Therefore, it would seem to me that there's no definitive answer to this question, other than a circumstancial basis. However, with regard to component damage, is it at all possible to damage the drivetrain skidding backwards while in a "forwards gear"? I know the skidding force applied to the car from the road is probably nominal but a force still exists and so I wonder if this force, which is being applied to the drivetrain in the wrong direction, is enough to cause damage?

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Re: Proper Technique: Spin Recovery? (Talledega Prompted)

Post by Nychold » Mon Oct 06, 2008 1:44 pm

I was watching a road race a long while back, and heard an interesting little rhyme:

When in doubt, both feet out. (in other words, coast)
When in a spin, both feet in. (clutch and brakes, I'm assuming)

Not sure how true that is, but I can't imagine that continuing a spin would cause fewer accidents. NASCAR drivers don't have 360* vision, especially when their helmets practically bolted into position. There's not much chance for them to anticipate 42 other cars while in a spinning, tire-smoking car. He may have just been lucky.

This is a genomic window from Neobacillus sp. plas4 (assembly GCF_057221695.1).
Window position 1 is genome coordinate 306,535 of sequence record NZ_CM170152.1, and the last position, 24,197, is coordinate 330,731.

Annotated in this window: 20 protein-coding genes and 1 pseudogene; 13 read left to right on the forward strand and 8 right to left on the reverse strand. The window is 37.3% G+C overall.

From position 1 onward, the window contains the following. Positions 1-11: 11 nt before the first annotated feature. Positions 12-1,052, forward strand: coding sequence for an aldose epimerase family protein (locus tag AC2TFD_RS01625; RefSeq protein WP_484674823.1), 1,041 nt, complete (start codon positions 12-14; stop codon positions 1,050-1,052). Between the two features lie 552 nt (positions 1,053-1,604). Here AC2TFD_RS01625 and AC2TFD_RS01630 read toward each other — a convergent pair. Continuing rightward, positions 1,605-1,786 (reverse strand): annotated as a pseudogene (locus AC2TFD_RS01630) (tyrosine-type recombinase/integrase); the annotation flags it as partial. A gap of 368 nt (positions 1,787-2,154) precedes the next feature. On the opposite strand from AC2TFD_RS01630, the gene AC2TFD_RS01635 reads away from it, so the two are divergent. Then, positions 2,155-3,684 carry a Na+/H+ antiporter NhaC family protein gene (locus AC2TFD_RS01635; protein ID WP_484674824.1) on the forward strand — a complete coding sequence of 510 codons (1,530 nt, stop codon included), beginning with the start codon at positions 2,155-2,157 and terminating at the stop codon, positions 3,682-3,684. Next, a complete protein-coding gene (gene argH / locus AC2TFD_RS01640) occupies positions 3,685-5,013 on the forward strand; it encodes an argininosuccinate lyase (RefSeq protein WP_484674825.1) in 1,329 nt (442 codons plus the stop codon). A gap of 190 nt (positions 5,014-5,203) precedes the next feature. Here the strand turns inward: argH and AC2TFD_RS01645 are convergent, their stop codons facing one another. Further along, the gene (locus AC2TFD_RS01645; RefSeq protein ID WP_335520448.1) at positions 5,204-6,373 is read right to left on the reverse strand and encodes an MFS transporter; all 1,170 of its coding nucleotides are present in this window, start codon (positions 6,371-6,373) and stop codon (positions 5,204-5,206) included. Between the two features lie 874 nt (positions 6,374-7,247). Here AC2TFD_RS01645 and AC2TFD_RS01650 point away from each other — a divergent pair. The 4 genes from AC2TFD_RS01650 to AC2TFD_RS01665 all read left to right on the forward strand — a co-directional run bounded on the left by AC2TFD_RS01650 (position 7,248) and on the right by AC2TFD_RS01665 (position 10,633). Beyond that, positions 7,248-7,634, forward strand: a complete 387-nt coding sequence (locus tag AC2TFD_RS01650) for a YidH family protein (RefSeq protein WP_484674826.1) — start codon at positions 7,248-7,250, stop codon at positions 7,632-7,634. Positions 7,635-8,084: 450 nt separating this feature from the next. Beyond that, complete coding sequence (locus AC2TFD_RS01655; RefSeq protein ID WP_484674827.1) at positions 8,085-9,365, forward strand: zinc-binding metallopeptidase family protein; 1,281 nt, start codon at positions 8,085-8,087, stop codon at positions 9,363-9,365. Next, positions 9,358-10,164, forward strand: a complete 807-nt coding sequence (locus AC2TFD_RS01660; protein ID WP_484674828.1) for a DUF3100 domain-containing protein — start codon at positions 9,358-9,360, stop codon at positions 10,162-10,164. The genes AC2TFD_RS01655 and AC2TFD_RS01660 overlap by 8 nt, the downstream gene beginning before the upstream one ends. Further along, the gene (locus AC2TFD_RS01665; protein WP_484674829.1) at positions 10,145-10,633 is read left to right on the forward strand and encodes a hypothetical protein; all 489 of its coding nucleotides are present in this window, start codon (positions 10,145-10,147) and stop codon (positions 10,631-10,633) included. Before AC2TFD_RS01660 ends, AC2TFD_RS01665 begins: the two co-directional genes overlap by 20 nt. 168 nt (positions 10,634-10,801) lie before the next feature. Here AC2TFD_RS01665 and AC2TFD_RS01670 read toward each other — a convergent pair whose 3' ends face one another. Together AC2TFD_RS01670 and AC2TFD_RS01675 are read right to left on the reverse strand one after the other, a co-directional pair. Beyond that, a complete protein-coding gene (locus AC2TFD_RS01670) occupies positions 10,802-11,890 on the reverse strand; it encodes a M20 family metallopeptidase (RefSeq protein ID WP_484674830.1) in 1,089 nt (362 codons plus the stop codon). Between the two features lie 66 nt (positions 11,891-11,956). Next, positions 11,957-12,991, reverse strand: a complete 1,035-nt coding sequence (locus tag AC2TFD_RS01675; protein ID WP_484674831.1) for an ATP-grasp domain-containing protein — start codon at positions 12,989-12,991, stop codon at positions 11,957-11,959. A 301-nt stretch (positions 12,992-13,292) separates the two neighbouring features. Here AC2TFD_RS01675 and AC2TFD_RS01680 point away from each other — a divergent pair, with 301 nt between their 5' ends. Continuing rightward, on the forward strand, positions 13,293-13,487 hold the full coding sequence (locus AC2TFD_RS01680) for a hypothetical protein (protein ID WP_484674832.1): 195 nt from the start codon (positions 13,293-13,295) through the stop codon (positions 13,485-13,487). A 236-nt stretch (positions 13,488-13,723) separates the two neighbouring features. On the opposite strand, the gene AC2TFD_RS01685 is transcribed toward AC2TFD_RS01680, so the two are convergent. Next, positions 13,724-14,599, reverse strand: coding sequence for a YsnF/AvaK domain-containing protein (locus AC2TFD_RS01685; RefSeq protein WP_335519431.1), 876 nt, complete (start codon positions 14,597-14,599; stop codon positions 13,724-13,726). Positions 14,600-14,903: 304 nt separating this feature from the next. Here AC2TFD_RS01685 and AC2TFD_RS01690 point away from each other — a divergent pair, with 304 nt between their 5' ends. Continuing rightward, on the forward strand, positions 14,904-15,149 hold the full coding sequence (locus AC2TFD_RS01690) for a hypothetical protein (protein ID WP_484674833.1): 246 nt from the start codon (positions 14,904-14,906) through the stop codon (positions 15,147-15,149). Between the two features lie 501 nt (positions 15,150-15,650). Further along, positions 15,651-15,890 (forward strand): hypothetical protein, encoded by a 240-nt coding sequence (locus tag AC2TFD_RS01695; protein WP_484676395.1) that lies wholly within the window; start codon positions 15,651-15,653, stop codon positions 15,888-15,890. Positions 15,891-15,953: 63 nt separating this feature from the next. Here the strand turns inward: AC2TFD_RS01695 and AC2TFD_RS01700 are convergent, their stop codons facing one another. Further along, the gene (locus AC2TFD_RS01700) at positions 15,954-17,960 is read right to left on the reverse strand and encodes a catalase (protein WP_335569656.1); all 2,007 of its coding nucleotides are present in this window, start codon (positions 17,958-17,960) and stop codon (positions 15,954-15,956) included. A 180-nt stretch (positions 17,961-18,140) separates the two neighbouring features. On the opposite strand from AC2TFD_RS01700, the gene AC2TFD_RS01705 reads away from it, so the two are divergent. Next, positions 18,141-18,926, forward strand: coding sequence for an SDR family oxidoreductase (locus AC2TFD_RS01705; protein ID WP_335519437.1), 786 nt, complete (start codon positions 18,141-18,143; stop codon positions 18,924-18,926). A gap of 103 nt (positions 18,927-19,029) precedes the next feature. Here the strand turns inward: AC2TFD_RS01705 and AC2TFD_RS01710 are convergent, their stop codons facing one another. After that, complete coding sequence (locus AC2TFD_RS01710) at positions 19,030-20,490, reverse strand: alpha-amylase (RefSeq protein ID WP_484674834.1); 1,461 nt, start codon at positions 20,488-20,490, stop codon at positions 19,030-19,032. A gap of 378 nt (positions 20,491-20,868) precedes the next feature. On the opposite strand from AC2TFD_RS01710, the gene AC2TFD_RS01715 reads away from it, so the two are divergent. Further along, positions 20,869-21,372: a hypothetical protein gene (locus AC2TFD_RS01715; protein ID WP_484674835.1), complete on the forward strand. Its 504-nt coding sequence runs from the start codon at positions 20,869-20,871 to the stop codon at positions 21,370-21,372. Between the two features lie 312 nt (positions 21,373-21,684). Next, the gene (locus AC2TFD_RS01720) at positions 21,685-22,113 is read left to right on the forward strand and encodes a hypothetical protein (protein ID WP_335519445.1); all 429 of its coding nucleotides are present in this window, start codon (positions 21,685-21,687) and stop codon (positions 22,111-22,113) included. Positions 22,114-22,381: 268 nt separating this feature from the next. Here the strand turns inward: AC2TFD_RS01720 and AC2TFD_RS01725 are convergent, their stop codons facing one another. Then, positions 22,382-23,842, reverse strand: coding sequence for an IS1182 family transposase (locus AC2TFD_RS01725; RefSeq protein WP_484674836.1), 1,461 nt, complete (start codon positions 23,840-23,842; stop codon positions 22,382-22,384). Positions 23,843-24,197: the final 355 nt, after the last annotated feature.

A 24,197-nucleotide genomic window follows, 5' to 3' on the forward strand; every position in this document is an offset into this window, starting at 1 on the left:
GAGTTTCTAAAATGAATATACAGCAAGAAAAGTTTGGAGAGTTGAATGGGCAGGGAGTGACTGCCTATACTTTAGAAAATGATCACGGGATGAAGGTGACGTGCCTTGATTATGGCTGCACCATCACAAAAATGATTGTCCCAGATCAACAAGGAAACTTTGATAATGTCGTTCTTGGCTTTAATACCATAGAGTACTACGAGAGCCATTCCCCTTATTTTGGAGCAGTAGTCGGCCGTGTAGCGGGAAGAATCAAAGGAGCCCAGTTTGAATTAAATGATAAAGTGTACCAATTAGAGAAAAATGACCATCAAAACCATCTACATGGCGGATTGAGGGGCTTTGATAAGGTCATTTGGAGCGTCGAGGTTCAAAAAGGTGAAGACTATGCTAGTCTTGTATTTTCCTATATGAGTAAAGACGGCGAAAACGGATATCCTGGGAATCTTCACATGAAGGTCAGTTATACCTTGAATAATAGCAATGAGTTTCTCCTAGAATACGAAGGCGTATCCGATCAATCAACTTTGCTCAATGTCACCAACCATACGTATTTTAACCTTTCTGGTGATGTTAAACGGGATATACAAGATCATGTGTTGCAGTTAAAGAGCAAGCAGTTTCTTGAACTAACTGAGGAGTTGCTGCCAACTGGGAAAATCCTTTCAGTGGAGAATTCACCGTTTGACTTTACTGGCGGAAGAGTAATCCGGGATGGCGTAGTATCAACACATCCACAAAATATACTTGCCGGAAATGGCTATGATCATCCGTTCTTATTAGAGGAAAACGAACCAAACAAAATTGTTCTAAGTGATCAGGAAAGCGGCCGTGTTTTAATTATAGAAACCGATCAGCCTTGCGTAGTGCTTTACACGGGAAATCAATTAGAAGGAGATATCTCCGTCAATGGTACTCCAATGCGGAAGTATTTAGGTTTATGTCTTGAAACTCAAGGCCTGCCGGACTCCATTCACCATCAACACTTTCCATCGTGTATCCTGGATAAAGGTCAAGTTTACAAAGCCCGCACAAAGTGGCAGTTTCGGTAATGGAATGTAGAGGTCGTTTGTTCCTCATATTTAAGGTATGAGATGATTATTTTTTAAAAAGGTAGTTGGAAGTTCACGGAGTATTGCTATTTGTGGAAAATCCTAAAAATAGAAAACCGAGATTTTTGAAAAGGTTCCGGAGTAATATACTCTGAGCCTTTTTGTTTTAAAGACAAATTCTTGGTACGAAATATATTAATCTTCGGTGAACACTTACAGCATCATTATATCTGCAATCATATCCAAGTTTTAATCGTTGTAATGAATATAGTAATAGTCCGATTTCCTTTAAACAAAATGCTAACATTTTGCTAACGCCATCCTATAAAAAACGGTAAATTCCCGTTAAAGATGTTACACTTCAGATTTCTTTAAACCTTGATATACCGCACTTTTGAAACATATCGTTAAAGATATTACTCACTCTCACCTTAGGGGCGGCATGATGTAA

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Re: Proper Technique: Spin Recovery? (Talledega Prompted)

Post by gizmo » Mon Oct 06, 2008 1:53 pm

Nychold wrote:NASCAR drivers don't have 360* vision, especially when their helmets practically bolted into position. There's not much chance for them to anticipate 42 other cars while in a spinning, tire-smoking car. He may have just been lucky.
Great point. Well taken.

However, his car dove to the bottom of the track, facing a direction perpendicular to the normal direction of travel, and it was on the verge of rolling/skiding backwards up into the wave of traffic. Harvick, to prevent the accident, stayed on the throttle and barely managed to drive down into the infield portion, thereby avoiding a catastrophy. In the end, it was one of the few circumstances where a driver had enough input to make a well informed decision about how he/she would avoid a larger accident.